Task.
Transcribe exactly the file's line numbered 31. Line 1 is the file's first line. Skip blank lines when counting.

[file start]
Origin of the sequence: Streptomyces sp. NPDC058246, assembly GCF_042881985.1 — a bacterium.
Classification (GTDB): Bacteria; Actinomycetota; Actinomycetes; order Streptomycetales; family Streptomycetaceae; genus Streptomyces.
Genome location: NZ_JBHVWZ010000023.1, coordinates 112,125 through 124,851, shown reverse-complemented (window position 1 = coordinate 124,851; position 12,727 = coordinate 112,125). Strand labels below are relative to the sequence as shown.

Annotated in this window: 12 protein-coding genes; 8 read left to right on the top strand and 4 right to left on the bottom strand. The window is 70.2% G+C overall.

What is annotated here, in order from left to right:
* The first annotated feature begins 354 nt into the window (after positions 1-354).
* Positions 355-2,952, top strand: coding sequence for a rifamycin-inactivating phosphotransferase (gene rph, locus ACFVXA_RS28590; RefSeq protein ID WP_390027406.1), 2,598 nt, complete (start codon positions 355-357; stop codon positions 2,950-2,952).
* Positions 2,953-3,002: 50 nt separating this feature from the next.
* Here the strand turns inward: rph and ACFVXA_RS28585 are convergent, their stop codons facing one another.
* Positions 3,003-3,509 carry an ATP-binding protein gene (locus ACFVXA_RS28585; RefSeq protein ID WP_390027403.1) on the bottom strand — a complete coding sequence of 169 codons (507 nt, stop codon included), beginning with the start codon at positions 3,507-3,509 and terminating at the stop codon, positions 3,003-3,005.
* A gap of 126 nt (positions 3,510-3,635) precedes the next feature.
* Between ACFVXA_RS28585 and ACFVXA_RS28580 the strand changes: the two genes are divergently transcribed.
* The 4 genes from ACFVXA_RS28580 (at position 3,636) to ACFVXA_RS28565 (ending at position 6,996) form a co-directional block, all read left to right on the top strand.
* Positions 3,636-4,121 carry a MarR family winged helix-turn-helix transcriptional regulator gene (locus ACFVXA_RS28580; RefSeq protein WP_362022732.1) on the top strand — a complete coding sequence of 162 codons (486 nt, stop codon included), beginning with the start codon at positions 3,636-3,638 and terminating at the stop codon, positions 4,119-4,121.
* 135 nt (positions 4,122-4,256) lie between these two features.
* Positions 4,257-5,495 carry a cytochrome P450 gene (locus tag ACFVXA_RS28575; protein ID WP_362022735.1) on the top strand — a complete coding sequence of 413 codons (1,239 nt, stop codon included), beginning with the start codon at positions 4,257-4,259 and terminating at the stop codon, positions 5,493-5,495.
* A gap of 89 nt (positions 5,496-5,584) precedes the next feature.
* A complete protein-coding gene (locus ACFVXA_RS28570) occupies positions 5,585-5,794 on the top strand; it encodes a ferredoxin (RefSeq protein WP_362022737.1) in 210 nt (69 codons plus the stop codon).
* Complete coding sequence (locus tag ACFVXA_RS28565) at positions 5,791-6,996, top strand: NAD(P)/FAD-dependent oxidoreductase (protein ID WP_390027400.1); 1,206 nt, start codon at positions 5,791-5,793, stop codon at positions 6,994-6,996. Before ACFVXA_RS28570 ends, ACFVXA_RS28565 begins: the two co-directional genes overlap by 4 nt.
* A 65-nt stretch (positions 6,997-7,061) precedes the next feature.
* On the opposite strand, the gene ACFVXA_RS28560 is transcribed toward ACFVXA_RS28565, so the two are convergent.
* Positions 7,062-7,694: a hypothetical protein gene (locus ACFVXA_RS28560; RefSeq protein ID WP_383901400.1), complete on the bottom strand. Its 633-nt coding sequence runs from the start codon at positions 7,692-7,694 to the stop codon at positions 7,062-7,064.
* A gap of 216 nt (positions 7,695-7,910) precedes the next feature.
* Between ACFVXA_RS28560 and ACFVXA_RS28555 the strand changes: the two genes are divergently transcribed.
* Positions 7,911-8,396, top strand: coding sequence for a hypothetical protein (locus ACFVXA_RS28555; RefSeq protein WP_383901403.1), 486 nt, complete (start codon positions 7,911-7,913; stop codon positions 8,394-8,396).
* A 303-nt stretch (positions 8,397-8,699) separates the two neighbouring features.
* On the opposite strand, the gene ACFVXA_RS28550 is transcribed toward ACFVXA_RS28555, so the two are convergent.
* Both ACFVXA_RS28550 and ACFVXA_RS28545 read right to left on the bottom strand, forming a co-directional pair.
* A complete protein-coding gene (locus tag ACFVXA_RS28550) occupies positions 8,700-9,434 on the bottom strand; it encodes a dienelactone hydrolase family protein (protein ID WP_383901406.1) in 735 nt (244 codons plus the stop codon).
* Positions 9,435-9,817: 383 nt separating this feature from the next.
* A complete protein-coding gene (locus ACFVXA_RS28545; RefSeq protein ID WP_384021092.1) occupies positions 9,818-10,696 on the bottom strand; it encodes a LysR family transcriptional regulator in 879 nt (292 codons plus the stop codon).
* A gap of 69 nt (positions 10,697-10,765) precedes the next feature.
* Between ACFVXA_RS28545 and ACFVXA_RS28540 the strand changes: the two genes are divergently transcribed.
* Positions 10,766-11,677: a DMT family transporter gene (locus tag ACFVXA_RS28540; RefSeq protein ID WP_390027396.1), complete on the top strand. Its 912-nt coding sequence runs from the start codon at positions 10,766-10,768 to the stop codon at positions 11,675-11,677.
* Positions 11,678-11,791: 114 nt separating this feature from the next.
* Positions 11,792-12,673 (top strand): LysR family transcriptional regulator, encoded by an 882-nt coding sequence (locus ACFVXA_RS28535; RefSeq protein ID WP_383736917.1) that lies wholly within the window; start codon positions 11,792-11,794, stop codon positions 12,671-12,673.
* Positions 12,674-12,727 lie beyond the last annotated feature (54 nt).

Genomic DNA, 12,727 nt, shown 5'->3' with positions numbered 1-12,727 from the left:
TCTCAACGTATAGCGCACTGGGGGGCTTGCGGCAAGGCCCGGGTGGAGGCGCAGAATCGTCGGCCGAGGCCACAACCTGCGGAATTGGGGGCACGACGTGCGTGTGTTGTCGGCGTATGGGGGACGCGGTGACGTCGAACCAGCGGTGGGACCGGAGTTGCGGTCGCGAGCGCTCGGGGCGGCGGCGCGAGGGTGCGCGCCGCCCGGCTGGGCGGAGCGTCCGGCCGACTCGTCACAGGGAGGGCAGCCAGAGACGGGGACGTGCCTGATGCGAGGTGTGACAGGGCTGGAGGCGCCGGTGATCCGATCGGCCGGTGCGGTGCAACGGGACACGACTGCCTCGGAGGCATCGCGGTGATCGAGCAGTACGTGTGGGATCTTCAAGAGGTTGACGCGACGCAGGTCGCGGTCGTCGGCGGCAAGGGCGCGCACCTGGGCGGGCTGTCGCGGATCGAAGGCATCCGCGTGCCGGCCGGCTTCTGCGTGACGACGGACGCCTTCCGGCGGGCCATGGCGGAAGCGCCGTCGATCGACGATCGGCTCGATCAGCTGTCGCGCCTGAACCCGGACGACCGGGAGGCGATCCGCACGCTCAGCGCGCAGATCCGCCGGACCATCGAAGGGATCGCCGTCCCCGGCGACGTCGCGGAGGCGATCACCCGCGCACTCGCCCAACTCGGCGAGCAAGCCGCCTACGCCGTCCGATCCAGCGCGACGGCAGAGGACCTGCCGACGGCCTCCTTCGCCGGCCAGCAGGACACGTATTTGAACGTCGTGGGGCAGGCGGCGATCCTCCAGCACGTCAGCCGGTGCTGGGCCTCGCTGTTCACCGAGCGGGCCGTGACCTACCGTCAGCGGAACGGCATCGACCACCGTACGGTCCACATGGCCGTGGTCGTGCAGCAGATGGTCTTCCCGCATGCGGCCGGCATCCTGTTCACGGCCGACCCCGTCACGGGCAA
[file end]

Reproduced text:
* A complete protein-coding gene (locus ACFVXA_RS28545; RefSeq protein ID WP_384021092.1) occupies positions 9,818-10,696 on the bottom strand; it encodes a LysR family transcriptional regulator in 879 nt (292 codons plus the stop codon).